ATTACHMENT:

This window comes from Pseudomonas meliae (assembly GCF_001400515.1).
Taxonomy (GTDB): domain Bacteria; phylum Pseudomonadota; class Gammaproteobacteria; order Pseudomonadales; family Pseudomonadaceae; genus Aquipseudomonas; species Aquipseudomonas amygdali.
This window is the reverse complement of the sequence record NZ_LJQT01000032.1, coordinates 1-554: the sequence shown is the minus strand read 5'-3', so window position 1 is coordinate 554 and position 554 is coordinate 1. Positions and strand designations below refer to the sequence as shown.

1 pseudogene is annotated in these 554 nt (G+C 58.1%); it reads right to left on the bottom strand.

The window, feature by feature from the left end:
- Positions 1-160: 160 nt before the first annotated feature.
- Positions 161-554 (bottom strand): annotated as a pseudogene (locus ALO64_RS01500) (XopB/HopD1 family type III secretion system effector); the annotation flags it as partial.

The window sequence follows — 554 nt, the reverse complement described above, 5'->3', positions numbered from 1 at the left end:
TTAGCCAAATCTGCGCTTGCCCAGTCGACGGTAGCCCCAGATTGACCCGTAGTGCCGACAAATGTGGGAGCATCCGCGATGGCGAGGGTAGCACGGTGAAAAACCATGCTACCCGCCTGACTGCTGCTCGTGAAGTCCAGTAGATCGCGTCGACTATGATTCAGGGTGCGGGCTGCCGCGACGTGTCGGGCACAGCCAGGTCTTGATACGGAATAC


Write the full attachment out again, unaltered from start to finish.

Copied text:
This window comes from Pseudomonas meliae (assembly GCF_001400515.1).
Taxonomy (GTDB): domain Bacteria; phylum Pseudomonadota; class Gammaproteobacteria; order Pseudomonadales; family Pseudomonadaceae; genus Aquipseudomonas; species Aquipseudomonas amygdali.
This window is the reverse complement of the sequence record NZ_LJQT01000032.1, coordinates 1-554: the sequence shown is the minus strand read 5'-3', so window position 1 is coordinate 554 and position 554 is coordinate 1. Positions and strand designations below refer to the sequence as shown.

1 pseudogene is annotated in these 554 nt (G+C 58.1%); it reads right to left on the bottom strand.

The window, feature by feature from the left end:
- Positions 1-160: 160 nt before the first annotated feature.
- Positions 161-554 (bottom strand): annotated as a pseudogene (locus ALO64_RS01500) (XopB/HopD1 family type III secretion system effector); the annotation flags it as partial.

The window sequence follows — 554 nt, the reverse complement described above, 5'->3', positions numbered from 1 at the left end:
TTAGCCAAATCTGCGCTTGCCCAGTCGACGGTAGCCCCAGATTGACCCGTAGTGCCGACAAATGTGGGAGCATCCGCGATGGCGAGGGTAGCACGGTGAAAAACCATGCTACCCGCCTGACTGCTGCTCGTGAAGTCCAGTAGATCGCGTCGACTATGATTCAGGGTGCGGGCTGCCGCGACGTGTCGGGCACAGCCAGGTCTTGATACGGAATAC